Parent 1 : 4 2  1 3  6 5
Parent 2 : 2 3  1 4  5 6
Offspring 1 : 4
2

3
1

6
5
Offspring 2 : 2
3

4
1

5
6
Modified OX
In modified OX two crossover points are the processes having the two longest burst time.

Inversion Operator
Two points are selected along the length of the chromosome, the chromosome is cut at those points and the end of the selection cut, gets reversed (switched or swapped). In this paper linear+ end inversion operator is used[4], which minimizes the property of linear inversion to disrupt the alleles present near the center of the string disproportionately to those of alleles present near the ends.
1 2 3 4 5 6 7 8 9 10
4 8 ^ 6 2 7 9 ^ 1 10 5 3
4 8 9 7 2 6 1 10 5 3
The gene is to be used in fitness function the same as before inversion and it remains same as after inversion operation also.

Replacement
After inversion new chromosome is generated and is added to the existing population. Fit chromosomes are again selected to produce another new offspring. This process continues until we not get the optimal solution[6]. New population always replaces the existing population to survive.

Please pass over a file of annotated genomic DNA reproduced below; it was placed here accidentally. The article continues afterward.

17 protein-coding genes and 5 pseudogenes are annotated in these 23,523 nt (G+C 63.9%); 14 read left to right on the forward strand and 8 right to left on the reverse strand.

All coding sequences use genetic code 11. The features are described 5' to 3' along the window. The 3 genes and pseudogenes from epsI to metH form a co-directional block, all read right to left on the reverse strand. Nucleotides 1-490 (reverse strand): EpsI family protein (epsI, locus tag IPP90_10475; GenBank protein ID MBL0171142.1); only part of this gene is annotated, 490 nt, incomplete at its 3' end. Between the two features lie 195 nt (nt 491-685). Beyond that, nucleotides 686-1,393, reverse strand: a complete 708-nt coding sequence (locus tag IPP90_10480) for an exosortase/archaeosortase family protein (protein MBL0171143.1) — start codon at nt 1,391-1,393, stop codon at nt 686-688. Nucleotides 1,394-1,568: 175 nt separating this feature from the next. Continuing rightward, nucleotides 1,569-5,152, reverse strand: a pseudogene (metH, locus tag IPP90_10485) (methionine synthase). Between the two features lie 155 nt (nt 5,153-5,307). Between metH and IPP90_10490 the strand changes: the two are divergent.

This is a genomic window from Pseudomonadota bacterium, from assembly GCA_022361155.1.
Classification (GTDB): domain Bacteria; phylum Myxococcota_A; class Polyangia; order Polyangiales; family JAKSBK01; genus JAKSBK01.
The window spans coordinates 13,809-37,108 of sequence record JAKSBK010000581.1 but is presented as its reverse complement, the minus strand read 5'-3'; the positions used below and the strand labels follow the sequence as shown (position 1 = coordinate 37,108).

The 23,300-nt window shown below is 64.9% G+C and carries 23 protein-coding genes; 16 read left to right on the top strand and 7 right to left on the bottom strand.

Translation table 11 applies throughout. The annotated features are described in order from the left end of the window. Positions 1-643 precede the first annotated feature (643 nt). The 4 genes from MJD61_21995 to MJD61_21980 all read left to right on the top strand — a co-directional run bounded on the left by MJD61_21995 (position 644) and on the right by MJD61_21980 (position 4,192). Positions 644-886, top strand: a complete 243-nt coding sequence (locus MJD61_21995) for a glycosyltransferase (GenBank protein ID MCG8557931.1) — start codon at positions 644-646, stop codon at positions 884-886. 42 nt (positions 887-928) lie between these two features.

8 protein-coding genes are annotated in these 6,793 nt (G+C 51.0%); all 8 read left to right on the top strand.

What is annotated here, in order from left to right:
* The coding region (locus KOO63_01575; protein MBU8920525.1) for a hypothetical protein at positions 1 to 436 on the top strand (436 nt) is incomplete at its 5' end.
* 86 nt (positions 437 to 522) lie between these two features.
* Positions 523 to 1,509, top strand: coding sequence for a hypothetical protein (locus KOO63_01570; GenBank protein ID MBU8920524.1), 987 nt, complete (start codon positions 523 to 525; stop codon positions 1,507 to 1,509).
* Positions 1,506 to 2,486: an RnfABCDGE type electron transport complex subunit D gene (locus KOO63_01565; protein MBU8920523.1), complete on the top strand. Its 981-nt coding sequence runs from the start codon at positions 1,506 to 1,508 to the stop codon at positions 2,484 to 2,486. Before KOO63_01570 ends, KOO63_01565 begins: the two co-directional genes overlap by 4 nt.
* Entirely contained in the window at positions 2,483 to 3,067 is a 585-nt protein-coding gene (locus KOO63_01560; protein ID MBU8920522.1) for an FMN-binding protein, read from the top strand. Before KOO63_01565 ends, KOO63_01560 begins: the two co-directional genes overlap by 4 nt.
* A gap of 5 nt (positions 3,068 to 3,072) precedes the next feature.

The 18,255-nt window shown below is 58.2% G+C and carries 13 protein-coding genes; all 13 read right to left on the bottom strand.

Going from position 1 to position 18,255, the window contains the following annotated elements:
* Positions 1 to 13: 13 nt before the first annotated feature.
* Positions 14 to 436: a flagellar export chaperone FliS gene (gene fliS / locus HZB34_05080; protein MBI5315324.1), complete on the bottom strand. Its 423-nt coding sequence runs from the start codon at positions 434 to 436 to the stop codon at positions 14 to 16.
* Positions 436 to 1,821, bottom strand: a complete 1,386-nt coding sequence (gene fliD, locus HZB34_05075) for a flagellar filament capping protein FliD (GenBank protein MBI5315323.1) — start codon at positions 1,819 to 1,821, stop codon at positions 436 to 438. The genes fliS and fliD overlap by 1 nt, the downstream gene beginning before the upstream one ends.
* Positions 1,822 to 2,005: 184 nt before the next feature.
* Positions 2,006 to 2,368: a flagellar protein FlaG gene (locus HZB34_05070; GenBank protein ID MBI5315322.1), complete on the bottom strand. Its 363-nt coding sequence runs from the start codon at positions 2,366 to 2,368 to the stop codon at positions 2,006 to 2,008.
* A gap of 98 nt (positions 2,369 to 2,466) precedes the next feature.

Termination
Multiple termination conditions are used in genetic algorithm. We will terminate the algorithm by equal fitness for the fittest selected chromosomes in respective iteration.



Pseudo code of GA

Begin /* MOX GA Algorithm*/

Generate random population of N chromosomes (possible solutions)

Evaluate Fitness F(x) of each chromosome x in the population using fitness function
Fitness F(x) = (i =1, 2,3…..N)

WHILE NOT terminate Do
BEGIN /* Produce New generation */

Select two best fitted parents from the existing population using Roulette Wheel selectio

Crossover the two individuals by apply Modified OX using OX_C( ) function.

linear +end inversion operator, Inversion( ) to generate offspring.

Compute the fitness of offspring and add the offspring into the new Population using Replace( ) function
END

IF Termination criteria is matched THEN end:= TRUE
end end end


Experimental Description: